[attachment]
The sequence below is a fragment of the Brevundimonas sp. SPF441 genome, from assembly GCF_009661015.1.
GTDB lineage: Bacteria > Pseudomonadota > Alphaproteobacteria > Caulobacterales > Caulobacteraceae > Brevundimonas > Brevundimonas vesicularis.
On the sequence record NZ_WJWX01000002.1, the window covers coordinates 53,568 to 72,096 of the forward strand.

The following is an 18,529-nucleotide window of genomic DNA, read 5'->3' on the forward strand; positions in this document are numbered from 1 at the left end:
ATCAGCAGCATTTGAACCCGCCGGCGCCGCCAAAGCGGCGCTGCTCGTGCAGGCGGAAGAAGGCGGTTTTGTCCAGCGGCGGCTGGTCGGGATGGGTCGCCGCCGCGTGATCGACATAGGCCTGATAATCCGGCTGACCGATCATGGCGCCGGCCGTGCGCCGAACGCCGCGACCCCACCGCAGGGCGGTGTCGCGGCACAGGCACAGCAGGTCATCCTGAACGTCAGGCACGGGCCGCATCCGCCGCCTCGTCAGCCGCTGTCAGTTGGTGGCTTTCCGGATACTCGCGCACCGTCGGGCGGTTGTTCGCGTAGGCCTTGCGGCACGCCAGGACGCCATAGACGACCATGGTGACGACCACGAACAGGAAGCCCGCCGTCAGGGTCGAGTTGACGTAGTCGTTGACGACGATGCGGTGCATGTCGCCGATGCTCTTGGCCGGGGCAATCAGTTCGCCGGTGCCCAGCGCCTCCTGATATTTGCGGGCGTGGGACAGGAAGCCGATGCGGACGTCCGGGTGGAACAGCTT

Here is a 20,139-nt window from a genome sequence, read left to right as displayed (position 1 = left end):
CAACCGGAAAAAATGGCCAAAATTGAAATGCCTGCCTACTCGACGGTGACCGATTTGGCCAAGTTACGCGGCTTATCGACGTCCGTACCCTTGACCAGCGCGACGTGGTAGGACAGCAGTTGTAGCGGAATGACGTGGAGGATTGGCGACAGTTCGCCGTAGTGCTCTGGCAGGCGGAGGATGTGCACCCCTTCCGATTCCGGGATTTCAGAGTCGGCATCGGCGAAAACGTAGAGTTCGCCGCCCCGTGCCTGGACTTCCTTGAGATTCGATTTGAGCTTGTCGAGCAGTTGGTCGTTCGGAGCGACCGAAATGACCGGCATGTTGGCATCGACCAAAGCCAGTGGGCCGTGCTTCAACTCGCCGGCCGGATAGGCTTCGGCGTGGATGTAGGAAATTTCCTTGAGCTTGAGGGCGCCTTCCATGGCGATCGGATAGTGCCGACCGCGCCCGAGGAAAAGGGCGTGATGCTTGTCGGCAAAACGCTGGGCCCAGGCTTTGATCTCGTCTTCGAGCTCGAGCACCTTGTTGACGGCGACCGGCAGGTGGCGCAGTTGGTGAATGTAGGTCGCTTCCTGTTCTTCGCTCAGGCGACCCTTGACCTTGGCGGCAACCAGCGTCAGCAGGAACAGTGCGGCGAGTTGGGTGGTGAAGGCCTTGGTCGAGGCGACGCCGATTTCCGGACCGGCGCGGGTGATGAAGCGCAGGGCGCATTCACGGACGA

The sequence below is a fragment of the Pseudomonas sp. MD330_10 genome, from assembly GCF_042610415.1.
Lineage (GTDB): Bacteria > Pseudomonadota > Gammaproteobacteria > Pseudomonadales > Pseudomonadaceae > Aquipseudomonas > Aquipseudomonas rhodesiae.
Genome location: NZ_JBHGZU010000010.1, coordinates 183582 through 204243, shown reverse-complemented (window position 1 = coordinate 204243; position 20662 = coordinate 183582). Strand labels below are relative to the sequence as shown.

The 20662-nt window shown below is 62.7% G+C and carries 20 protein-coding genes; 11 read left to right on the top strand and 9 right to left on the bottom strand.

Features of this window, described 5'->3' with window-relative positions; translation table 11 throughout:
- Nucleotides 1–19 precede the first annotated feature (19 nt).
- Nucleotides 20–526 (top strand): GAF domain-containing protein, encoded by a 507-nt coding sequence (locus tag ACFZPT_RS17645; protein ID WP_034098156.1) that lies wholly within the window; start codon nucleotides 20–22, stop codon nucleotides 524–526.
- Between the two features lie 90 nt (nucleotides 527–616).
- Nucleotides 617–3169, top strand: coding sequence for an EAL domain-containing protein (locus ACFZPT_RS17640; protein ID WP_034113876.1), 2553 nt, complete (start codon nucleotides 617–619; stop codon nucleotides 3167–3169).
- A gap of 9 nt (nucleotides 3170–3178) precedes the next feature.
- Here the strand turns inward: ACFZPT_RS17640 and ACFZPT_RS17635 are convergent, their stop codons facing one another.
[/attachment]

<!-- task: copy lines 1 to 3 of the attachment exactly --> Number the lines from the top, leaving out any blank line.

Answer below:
The sequence below is a fragment of the Brevundimonas sp. SPF441 genome, from assembly GCF_009661015.1.
GTDB lineage: Bacteria > Pseudomonadota > Alphaproteobacteria > Caulobacterales > Caulobacteraceae > Brevundimonas > Brevundimonas vesicularis.
On the sequence record NZ_WJWX01000002.1, the window covers coordinates 53,568 to 72,096 of the forward strand.